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Investment view

I returned from my holiday to find an altogether better tone to the stockmarket. It might not last but it is a pleasant reminder that share prices can go up as well as down. The news on the economic front has certainly been rather mixed recently. Consumer sales appear to be stalling. In a way, this is not surprising. March was pretty much taken up with the war in the Middle East – hardly the background against which you wish to be seen to be spending for Britain. Also, Easter is late this year so we may find the position reversed in April.

Inflation figures released last week show that the rise in the cost of living has stuck doggedly at 3 per cent – above the Chancellor&#39s target. It is probably too early to see any benefits coming through from a lower oil price but you cannot help wondering whether inflation will rise again to become the bugbear of choice. This wouldn&#39t necessarily be a bad thing.

Part of the reason for inflation having been kept in check in recent years has been the downward pressure on prices that has stemmed from China. There is much talk about overcapacity in US industries but the position in this burgeoning superpower has been every bit as difficult. Its sheer size should ultimately provide a solution in the form of greater internal demand but China was beginning to find it was a little overgeared for a world economy that was slowing. Its solution was price-cutting. That said, China&#39s economic performance in the first quarter of this year has been stunning. Its economy grew by more than 9 per cent – the fastest rate of growth it has achieved in a single quarter for more than six years. Membership of the World Trade Organisation has encouraged foreign investment, which rose to a record £53bn in 2002 and grew by more than 50 per cent in the first quarter of this year compared with the same period in 2002.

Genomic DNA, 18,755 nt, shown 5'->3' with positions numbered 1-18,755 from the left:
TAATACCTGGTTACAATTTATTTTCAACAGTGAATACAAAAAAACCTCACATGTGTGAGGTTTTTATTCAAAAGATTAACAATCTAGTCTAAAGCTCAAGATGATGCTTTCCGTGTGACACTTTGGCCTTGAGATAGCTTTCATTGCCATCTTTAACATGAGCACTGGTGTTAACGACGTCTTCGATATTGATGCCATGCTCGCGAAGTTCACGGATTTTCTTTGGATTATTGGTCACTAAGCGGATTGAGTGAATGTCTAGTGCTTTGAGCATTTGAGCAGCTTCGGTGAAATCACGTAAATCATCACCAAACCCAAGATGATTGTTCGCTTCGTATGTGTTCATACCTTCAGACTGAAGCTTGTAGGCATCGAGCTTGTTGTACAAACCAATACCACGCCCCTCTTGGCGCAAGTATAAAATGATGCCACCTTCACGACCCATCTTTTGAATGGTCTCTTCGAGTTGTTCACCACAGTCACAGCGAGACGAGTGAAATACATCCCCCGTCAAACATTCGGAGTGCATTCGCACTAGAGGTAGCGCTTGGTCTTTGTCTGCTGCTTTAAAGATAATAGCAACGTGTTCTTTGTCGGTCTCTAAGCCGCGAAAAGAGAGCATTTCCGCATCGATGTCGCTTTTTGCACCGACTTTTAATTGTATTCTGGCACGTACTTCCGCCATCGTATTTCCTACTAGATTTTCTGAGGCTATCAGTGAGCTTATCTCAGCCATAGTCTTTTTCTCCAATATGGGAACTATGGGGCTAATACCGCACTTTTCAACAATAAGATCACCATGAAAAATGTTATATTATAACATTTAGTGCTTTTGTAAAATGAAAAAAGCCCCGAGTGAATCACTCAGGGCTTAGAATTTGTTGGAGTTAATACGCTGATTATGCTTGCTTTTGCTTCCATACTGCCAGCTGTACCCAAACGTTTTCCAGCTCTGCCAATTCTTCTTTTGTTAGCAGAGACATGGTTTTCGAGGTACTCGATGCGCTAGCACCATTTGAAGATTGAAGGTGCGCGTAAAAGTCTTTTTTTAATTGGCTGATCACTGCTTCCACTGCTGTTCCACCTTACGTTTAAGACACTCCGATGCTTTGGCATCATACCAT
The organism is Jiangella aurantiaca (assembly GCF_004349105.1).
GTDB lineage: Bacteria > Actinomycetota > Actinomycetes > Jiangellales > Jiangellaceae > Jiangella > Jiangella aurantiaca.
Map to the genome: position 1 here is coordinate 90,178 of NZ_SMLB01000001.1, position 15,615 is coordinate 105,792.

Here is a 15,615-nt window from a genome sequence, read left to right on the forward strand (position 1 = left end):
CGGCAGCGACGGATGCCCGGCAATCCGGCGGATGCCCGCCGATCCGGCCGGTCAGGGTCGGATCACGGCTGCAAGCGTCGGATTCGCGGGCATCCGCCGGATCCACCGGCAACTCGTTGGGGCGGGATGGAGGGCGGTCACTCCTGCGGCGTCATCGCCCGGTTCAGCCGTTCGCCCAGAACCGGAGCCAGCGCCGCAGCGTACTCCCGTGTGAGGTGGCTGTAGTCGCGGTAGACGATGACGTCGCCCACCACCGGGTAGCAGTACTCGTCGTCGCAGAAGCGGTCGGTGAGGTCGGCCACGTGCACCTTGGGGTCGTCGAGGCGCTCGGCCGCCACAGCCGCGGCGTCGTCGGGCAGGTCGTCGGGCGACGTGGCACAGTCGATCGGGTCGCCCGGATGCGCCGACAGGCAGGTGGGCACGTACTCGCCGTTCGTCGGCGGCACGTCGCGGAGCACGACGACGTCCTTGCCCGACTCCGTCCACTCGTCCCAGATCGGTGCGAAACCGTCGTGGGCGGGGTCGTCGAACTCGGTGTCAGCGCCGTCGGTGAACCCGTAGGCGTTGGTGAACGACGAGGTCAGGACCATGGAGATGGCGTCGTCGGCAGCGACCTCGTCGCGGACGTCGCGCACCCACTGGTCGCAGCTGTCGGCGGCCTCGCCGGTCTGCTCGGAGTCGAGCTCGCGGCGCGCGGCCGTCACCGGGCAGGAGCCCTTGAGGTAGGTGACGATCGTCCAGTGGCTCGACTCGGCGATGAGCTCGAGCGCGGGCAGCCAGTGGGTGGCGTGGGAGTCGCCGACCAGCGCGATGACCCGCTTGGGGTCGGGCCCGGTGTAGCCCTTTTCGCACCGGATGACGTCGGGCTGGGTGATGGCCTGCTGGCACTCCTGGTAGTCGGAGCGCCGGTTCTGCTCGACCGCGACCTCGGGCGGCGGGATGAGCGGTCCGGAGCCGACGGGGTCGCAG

There are other signs that prospects are looking up for China. Manufacturers&#39 output prices rose by a bigger than expected 0.5 per cent in March. Although much of this increase was down to petroleum products, it was still 2.5 times the consensus forecast and a number of key products did rise relatively sharply. While economic statistics like factory gate prices are usually viewed as the prerogative of serious economists, they do deliver an important message. This time, the message is that pricing power may be on its way back.

The absence of pricing power in a variety of industries has made the life of the stock analyst particularly difficult. If companies do not have the ability to raise prices, how much profit might they make in future? This lack of pricing power has been put down to a variety of influences including the growth of competition from China and other developing nations, as well as the use of technology in allowing cheaper lines to be sought more easily by distributors. The canny nature of the consumer has been ever present as people try to spend their money more carefully.

The return of pricing power could mean a return to inflation. This need not be a bad thing, provided it is kept within reasonable bounds. Inflation flatters profits and asset values.

Of course, it could mean that those saddled with ownership of part of the massive debt mountain that has been quietly accumulating on both sides of the Atlantic will be hit in their pockets by higher interest charges. But it may do some areas of the stockmarket little harm. We now need to watch these early warning signs as closely as any economist.

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